Saxophonist Antonio Hart has one of the most adventurous albums of his brief decade-long career as a leader in "Ama Tu Sonrisa." While the heretofore Cannonball Adderley-inspired tenor/alto/flute player sidesteps easy pigeonholes on this collection, he plays with as much passion as on past efforts. "For Amadou" is fiery, almost Gato Barbieri-ish, and the gorgeous flute he brings to the title piece is juxtaposed almost as if to set the parameters of the program. There are still glimpses of the straight-ahead player that endeared him to jazz fans during his tenure with Roy Hargrove, but there is none of the relative predictability. In the liners he writes of intentionally not listening to traditional jazz for a few years, choosing instead to mire himself in the musics of Cuba, Israel and North Africa. The results are glorious. The core of "Distant Cousins," for instance, has a decidedly Israeli desert drone with alto lines that work on the outside. As unlikely as it sounds, it! works splendidly. There are a couple of surprises here, in the re-working of "Have You Met Miss Jones" and the relatively straight reading of "Somewhere." The bulk of the program, though, is from Hart's impressively prolific pen.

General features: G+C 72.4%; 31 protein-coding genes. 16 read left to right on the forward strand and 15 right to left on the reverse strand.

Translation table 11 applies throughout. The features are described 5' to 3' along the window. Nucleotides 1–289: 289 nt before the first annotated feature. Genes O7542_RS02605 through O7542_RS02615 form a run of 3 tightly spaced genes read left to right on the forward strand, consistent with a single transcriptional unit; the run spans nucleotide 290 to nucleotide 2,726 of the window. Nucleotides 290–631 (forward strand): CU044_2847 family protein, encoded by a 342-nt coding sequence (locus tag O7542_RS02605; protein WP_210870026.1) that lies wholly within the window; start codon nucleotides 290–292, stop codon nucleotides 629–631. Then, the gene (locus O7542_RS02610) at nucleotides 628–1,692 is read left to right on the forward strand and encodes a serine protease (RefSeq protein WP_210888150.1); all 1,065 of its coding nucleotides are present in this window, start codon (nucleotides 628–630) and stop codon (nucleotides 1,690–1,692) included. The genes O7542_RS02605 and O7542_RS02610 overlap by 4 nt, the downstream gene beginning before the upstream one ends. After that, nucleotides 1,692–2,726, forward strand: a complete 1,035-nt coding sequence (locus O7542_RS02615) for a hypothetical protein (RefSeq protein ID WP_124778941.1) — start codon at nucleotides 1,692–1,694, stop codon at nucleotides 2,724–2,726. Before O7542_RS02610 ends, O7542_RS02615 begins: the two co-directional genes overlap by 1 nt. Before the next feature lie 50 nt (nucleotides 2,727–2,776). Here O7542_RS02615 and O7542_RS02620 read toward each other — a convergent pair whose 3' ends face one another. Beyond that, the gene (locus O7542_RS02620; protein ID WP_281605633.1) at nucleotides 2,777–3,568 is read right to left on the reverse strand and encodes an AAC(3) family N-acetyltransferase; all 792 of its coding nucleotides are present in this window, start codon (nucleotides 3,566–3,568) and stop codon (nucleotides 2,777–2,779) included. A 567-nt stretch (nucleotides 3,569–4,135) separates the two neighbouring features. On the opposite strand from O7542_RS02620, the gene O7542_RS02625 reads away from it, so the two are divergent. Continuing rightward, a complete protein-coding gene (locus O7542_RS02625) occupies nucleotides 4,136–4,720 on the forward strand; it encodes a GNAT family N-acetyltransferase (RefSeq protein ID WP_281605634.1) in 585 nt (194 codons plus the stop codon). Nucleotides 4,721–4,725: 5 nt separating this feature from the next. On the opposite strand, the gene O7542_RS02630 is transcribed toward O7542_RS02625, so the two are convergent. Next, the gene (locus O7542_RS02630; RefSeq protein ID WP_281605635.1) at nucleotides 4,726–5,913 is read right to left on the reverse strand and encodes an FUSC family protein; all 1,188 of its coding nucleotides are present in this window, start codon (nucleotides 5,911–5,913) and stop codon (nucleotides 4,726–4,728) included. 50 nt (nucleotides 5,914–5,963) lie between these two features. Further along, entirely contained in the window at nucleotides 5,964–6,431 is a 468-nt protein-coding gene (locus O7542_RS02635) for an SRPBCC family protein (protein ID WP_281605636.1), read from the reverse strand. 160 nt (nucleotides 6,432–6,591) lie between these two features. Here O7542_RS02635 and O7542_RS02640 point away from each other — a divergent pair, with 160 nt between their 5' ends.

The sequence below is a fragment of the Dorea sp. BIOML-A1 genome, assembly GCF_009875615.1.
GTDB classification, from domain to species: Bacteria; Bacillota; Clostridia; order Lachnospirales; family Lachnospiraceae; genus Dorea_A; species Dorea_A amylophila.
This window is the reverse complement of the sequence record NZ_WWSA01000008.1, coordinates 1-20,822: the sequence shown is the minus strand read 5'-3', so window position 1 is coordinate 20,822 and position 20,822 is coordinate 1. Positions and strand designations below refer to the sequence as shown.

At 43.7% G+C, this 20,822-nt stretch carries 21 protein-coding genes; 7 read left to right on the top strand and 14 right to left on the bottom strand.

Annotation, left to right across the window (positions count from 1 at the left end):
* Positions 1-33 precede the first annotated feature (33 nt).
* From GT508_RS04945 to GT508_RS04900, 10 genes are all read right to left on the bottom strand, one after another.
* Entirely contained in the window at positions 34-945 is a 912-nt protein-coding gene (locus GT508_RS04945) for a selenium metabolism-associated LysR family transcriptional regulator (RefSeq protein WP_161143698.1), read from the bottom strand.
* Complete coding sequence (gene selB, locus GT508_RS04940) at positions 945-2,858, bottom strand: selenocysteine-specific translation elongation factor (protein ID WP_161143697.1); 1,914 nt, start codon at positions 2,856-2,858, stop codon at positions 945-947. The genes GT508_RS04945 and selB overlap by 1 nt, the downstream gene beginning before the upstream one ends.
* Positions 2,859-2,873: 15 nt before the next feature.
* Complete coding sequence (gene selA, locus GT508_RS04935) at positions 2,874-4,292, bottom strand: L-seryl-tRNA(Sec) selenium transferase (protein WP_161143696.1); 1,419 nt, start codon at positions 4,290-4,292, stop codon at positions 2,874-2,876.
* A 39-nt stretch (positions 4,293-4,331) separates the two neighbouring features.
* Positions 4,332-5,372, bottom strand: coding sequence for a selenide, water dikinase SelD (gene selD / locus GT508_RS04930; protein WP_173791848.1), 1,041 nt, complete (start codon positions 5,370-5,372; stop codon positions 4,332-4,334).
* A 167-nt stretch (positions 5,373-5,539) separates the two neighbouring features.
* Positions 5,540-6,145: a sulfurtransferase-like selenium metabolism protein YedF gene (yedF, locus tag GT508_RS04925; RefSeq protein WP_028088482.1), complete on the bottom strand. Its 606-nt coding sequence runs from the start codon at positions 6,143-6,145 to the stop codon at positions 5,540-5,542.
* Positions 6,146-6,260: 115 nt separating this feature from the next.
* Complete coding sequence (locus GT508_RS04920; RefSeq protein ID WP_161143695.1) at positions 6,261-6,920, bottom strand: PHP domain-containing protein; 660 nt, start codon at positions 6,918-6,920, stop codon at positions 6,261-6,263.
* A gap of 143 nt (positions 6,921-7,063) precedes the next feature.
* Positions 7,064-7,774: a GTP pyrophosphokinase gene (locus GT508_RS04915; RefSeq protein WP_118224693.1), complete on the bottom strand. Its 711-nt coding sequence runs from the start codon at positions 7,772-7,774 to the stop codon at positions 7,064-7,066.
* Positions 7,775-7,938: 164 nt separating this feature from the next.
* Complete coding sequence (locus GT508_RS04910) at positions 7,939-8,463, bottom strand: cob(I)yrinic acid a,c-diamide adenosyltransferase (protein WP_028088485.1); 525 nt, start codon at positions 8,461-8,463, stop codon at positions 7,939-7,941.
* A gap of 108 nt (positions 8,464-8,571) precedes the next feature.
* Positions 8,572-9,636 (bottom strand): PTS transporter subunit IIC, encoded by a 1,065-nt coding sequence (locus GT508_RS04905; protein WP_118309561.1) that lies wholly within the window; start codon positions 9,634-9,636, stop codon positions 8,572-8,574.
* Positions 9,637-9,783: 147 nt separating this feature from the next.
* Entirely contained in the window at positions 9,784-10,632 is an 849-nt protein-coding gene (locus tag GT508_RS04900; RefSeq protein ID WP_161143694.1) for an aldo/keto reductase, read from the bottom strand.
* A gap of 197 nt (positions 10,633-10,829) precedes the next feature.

He pays tribute to heroes in a trio of standout numbers. The soulful "Grover Washington, Jr." delivers a soulful alto line that evinces memories of Washington, though his spirit may be more fully fleshed out in Hart's reading of "Somewhere." "Forward Motion" is his salute to Cannonball, though it is more apparent in it's beautiful tone than in any straight mimicry. "Wayne's Lament" is a quiet, introspective, and lush acknowledgment of Wayne Shorter's influence.
Fans coming to this effort looking for Antonio Hart, the post-bop blower may be slightly put off by the program. Those who have come to respect his brilliant playing will find a broader palette with even more dazzling hues. The mark of an artist is best measured in his desire to grow. Antonio Hart has reached a new plateau.